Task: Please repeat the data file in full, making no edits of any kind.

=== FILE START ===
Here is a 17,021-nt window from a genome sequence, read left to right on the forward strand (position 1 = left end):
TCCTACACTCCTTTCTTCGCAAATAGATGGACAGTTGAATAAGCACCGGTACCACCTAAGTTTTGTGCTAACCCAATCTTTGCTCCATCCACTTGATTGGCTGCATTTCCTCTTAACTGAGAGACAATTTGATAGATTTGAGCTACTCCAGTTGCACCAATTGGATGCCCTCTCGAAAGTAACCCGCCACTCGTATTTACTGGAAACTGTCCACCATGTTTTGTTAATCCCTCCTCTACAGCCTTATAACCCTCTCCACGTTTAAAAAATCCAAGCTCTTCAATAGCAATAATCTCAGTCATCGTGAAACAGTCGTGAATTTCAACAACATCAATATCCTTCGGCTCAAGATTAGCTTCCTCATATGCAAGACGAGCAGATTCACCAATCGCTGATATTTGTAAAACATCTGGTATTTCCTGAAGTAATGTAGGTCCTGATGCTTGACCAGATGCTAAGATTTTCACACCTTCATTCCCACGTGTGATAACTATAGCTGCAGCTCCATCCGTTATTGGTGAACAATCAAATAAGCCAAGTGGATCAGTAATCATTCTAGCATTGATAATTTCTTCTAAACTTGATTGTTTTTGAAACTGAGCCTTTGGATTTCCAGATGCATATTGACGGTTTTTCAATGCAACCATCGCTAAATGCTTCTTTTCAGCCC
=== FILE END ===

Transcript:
Here is a 17,021-nt window from a genome sequence, read left to right on the forward strand (position 1 = left end):
TCCTACACTCCTTTCTTCGCAAATAGATGGACAGTTGAATAAGCACCGGTACCACCTAAGTTTTGTGCTAACCCAATCTTTGCTCCATCCACTTGATTGGCTGCATTTCCTCTTAACTGAGAGACAATTTGATAGATTTGAGCTACTCCAGTTGCACCAATTGGATGCCCTCTCGAAAGTAACCCGCCACTCGTATTTACTGGAAACTGTCCACCATGTTTTGTTAATCCCTCCTCTACAGCCTTATAACCCTCTCCACGTTTAAAAAATCCAAGCTCTTCAATAGCAATAATCTCAGTCATCGTGAAACAGTCGTGAATTTCAACAACATCAATATCCTTCGGCTCAAGATTAGCTTCCTCATATGCAAGACGAGCAGATTCACCAATCGCTGATATTTGTAAAACATCTGGTATTTCCTGAAGTAATGTAGGTCCTGATGCTTGACCAGATGCTAAGATTTTCACACCTTCATTCCCACGTGTGATAACTATAGCTGCAGCTCCATCCGTTATTGGTGAACAATCAAATAAGCCAAGTGGATCAGTAATCATTCTAGCATTGATAATTTCTTCTAAACTTGATTGTTTTTGAAACTGAGCCTTTGGATTTCCAGATGCATATTGACGGTTTTTCAATGCAACCATCGCTAAATGCTTCTTTTCAGCCC